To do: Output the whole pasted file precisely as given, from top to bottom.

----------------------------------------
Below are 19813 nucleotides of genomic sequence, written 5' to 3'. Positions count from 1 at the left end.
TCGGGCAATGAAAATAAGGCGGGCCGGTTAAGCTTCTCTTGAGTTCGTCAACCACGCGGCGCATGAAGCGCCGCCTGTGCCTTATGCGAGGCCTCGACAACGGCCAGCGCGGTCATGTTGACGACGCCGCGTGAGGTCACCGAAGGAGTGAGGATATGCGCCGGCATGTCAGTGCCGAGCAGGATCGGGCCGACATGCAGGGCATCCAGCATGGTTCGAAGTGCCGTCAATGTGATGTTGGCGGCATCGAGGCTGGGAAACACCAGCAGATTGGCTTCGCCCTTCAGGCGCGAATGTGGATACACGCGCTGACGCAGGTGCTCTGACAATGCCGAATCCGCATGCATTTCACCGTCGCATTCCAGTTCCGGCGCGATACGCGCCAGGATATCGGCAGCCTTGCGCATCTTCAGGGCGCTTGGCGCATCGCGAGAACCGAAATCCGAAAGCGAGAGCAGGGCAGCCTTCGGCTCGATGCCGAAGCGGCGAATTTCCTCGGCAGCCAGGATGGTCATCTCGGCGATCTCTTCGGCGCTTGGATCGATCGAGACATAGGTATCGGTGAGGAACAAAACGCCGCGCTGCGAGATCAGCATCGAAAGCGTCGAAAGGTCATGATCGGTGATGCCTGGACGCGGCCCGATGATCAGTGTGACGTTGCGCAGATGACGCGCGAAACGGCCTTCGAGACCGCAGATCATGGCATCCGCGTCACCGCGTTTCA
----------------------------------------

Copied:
Below are 19813 nucleotides of genomic sequence, written 5' to 3'. Positions count from 1 at the left end.
TCGGGCAATGAAAATAAGGCGGGCCGGTTAAGCTTCTCTTGAGTTCGTCAACCACGCGGCGCATGAAGCGCCGCCTGTGCCTTATGCGAGGCCTCGACAACGGCCAGCGCGGTCATGTTGACGACGCCGCGTGAGGTCACCGAAGGAGTGAGGATATGCGCCGGCATGTCAGTGCCGAGCAGGATCGGGCCGACATGCAGGGCATCCAGCATGGTTCGAAGTGCCGTCAATGTGATGTTGGCGGCATCGAGGCTGGGAAACACCAGCAGATTGGCTTCGCCCTTCAGGCGCGAATGTGGATACACGCGCTGACGCAGGTGCTCTGACAATGCCGAATCCGCATGCATTTCACCGTCGCATTCCAGTTCCGGCGCGATACGCGCCAGGATATCGGCAGCCTTGCGCATCTTCAGGGCGCTTGGCGCATCGCGAGAACCGAAATCCGAAAGCGAGAGCAGGGCAGCCTTCGGCTCGATGCCGAAGCGGCGAATTTCCTCGGCAGCCAGGATGGTCATCTCGGCGATCTCTTCGGCGCTTGGATCGATCGAGACATAGGTATCGGTGAGGAACAAAACGCCGCGCTGCGAGATCAGCATCGAAAGCGTCGAAAGGTCATGATCGGTGATGCCTGGACGCGGCCCGATGATCAGTGTGACGTTGCGCAGATGACGCGCGAAACGGCCTTCGAGACCGCAGATCATGGCATCCGCGTCACCGCGTTTCA